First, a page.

University of Bern researchers have discovered a sub-Neptune exoplanet orbiting a red dwarf star. This discovery was made by the SAINT-EX observatory in Mexico. SAINT-EX is run by the Centre for Space and Habitability (CSH).
“Red dwarfs” are smaller and cooler than our Sun. Around these stars liquid water is possible on planets much closer to the star. The closeness of a planet is to its host star enables it to detect is easily.
This finding has been published in Astronomy & Astrophysics. Scientists reported in their research paper the discovery of the exoplanet TOI-2257 b which was orbiting a nearby red dwarf.
A special telescope is part of the solution
Exoplanets, far from our solar system cannot be observed directly with a telescope. Because they are too small and have little light. Scientists have used transit method. This method includes using telescopes to look for dips in the star’s brightness. This brightness comes when planets pass in front of the star. The scientists repeated their observations in the dips of the star’s brightness. This gave precise measurements of the planet’s orbital period around the star. The depth of the transit allows scientists to determine the planet’s diameter. The planet density can be calculated by combining planet mass.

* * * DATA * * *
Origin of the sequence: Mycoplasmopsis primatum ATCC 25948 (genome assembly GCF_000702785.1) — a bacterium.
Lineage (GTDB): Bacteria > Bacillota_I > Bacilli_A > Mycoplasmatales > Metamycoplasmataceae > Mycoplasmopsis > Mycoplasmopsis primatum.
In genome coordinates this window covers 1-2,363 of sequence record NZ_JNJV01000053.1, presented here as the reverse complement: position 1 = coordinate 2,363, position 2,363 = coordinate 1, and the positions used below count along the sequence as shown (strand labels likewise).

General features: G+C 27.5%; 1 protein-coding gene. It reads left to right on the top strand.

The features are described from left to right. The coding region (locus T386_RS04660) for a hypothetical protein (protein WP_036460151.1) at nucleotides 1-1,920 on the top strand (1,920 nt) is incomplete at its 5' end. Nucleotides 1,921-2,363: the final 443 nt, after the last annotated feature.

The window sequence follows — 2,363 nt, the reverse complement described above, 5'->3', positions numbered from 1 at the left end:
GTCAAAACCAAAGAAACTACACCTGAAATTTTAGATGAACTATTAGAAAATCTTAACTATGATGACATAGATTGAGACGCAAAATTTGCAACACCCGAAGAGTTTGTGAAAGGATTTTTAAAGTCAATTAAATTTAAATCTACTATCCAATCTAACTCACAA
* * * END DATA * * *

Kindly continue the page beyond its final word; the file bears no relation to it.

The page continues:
TOI-2257 b was identified by NASA’s Transiting Exoplanet Survey Satellite TESS space telescope. It was observed for a total of four months. But there were gaps between observations. The decrease in brightness of a planet cannot be explained by the transit which has an orbit of 176, 88 and 59 days.
Scientists then used the Las Cumbres Observatory Global Telescope. This telescope has pointed out the possibility of a planet which has 59-day orbital period as the reason behind the drop in brightness.
The SAINT-EX telescope was built to study red dwarfs and their planets in details. SAINT-EX stands for Search And characterIsatioN of Transiting EXoplanets. The partial transit of TOI-2257 b was observed by SAINT-EX. It has also confirmed the exoplanet’s exact orbital period around its star, which is 35 days.
A temperate planet with an irregular orbit
TOI-2257 b orbits its host star at a distance where liquid water is possible on the planet. Favourable conditions of life exist on the planet. This planet has a “habitable zone” and it has shorter orbital periods, so, it can be observed more often. TOI-2257 b is gaseous and its atmospheric pressure not conducive to life.
Further observations of the radial velocity of the star will help the scientists to confirm the eccentricity that could not be observed in transit.
Candidate for observation with JWST
The James Webb Space Telescope (JWST) will revolutionize research into exoplanet atmospheres. A transmission spectroscopy metric (TSM) was developed to prioritize good candidates for observations with the JWST. TSM has recognized TOI-2257 b as a candidate for further observations.